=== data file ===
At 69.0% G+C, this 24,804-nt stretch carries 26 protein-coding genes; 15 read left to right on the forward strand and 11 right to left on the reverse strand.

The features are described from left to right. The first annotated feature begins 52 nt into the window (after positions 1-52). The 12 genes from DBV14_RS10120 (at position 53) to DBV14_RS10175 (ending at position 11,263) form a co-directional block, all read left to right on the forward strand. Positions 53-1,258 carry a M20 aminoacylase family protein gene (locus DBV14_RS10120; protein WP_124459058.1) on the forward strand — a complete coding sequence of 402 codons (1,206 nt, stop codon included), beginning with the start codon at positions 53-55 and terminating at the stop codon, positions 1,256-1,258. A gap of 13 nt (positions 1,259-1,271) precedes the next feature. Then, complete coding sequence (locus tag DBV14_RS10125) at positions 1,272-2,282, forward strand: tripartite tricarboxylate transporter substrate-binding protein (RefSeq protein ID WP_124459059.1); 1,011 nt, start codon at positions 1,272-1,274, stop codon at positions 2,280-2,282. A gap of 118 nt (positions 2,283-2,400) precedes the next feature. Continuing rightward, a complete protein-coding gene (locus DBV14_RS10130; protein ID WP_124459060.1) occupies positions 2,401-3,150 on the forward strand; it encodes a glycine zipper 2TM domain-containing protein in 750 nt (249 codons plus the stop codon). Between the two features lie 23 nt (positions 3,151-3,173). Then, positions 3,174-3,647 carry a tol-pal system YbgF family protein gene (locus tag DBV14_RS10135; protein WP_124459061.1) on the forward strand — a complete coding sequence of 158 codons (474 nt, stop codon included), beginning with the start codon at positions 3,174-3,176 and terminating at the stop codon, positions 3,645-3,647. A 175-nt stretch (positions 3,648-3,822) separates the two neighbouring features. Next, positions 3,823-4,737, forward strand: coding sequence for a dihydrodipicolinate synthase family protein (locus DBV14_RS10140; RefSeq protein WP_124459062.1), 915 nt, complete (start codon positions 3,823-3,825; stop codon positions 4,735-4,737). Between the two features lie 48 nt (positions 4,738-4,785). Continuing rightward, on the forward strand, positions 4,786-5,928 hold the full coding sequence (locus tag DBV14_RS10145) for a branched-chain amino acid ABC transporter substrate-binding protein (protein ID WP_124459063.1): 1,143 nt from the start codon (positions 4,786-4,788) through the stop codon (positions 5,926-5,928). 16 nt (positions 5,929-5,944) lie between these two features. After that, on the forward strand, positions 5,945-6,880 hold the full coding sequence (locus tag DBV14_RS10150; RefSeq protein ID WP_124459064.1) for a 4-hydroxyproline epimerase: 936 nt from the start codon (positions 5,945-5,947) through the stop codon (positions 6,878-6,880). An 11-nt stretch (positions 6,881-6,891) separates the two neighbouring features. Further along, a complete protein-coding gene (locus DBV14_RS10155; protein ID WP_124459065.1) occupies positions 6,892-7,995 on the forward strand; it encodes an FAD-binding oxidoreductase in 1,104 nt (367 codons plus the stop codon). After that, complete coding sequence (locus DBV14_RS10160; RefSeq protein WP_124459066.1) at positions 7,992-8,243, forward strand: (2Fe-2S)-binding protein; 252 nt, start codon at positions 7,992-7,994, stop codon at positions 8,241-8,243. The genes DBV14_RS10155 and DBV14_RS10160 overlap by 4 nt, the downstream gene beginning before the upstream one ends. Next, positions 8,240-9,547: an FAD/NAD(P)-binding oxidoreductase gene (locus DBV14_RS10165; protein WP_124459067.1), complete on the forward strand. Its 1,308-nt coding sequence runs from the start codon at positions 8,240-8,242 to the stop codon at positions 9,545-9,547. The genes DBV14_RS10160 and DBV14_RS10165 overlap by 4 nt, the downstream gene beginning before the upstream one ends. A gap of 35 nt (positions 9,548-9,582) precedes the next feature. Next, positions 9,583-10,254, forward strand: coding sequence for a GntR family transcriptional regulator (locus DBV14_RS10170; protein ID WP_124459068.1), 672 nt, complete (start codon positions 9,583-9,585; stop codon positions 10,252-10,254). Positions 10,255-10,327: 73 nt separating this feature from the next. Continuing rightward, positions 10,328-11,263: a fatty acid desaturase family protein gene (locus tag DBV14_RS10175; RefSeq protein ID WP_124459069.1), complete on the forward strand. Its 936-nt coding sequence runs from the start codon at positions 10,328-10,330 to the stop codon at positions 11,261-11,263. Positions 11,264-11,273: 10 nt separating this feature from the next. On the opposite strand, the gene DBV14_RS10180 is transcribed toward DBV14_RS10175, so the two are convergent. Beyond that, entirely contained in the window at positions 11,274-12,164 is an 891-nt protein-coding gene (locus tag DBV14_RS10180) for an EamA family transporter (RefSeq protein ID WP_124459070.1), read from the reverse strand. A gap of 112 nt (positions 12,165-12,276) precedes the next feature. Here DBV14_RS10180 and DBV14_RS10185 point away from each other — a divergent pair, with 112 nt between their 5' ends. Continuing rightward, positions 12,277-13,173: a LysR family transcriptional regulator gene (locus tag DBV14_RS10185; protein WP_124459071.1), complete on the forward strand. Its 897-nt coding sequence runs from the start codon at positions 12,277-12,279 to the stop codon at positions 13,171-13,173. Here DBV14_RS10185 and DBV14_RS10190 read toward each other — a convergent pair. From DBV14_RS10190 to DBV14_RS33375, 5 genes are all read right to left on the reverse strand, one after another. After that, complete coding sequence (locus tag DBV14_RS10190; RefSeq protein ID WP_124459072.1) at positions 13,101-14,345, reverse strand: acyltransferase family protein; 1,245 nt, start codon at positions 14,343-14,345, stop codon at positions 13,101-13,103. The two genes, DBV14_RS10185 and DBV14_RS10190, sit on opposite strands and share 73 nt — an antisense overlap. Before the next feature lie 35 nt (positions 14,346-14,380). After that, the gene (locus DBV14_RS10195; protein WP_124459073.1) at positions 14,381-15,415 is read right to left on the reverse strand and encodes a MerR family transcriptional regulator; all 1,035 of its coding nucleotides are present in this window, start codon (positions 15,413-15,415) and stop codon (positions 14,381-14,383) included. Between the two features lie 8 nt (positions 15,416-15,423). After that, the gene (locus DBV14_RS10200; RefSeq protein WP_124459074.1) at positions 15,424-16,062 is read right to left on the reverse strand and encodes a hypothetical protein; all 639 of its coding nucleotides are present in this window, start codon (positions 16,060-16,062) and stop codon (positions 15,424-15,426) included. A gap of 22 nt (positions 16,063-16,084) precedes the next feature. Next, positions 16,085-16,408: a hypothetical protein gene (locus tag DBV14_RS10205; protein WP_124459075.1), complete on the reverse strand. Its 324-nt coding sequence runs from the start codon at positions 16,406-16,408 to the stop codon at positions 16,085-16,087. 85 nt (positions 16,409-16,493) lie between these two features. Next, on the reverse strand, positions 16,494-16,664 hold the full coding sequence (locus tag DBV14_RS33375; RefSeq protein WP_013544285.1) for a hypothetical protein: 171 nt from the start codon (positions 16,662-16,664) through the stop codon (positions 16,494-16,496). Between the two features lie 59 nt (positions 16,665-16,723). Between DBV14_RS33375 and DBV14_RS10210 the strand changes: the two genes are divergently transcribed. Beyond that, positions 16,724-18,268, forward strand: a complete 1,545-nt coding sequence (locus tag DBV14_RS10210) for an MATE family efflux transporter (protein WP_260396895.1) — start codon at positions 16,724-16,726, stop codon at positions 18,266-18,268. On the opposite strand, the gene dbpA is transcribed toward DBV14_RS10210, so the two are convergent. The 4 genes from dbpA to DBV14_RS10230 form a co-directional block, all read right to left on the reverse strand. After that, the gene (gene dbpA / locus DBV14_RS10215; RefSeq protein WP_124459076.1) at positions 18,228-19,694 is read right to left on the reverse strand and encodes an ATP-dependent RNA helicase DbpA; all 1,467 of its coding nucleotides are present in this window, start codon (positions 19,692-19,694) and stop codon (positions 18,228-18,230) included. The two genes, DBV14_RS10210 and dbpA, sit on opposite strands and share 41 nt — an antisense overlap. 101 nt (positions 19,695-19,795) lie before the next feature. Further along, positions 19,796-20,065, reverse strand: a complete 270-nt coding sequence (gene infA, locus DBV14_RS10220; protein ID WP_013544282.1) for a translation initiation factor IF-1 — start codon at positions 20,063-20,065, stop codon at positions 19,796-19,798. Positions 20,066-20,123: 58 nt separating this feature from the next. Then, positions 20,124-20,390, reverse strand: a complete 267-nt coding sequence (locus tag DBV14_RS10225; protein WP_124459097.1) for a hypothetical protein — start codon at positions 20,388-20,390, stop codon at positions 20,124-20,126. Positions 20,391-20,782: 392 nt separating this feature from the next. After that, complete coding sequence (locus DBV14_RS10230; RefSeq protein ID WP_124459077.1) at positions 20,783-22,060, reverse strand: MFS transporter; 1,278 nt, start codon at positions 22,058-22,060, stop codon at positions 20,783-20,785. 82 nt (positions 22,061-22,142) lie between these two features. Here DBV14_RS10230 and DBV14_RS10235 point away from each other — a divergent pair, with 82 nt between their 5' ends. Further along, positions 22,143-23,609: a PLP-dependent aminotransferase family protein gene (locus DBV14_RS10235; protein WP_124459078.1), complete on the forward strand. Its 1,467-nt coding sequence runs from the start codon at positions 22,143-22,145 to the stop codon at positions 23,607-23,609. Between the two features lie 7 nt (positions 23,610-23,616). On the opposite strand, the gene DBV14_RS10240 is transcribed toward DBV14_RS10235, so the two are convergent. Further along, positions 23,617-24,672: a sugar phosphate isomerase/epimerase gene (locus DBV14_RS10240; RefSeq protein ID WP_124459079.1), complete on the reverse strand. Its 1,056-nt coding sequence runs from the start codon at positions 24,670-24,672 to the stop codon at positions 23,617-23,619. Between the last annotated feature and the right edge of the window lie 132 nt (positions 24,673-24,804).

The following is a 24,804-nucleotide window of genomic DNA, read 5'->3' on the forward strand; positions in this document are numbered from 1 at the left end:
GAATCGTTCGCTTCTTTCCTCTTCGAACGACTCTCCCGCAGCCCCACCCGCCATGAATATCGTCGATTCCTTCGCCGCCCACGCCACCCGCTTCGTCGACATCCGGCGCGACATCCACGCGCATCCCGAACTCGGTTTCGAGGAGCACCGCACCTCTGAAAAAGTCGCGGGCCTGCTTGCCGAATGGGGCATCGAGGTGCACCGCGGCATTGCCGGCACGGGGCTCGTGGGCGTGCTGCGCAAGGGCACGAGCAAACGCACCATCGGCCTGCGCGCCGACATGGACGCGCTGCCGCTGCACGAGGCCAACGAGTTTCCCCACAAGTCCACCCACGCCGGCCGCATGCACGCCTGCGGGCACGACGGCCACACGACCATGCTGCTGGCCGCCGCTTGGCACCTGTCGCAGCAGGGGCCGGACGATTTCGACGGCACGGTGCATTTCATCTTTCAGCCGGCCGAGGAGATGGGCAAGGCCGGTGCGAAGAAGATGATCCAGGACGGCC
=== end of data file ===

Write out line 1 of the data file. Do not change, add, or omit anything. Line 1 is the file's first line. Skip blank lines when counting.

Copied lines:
At 69.0% G+C, this 24,804-nt stretch carries 26 protein-coding genes; 15 read left to right on the forward strand and 11 right to left on the reverse strand.